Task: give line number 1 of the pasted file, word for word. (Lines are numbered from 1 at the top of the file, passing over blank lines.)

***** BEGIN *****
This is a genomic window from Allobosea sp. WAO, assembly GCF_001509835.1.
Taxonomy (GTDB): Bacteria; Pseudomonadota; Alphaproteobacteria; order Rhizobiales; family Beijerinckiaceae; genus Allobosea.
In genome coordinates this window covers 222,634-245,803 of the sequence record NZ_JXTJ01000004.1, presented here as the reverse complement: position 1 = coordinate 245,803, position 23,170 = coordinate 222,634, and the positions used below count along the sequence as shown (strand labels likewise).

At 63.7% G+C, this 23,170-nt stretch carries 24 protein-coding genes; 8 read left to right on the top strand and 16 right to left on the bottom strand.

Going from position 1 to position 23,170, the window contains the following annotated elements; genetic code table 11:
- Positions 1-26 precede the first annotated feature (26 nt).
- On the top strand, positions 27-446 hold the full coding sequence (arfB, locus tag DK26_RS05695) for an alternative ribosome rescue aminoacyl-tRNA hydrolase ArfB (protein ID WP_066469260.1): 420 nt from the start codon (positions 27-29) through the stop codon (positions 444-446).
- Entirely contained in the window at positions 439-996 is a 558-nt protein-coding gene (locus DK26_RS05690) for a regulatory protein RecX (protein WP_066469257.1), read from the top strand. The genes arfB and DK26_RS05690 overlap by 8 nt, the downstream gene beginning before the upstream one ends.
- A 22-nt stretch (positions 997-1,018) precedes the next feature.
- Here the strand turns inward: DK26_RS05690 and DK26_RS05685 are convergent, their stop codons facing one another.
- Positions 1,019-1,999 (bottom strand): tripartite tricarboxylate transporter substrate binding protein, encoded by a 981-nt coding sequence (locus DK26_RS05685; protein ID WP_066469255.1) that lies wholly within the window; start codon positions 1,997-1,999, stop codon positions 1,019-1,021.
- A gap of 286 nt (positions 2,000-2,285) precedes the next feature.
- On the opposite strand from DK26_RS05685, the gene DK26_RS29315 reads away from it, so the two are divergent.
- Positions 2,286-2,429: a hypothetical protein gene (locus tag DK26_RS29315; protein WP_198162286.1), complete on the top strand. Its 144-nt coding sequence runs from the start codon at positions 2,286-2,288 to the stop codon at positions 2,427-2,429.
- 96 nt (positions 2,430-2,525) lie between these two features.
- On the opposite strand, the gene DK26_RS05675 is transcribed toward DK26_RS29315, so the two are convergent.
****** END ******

This is a genomic window from Allobosea sp. WAO, assembly GCF_001509835.1.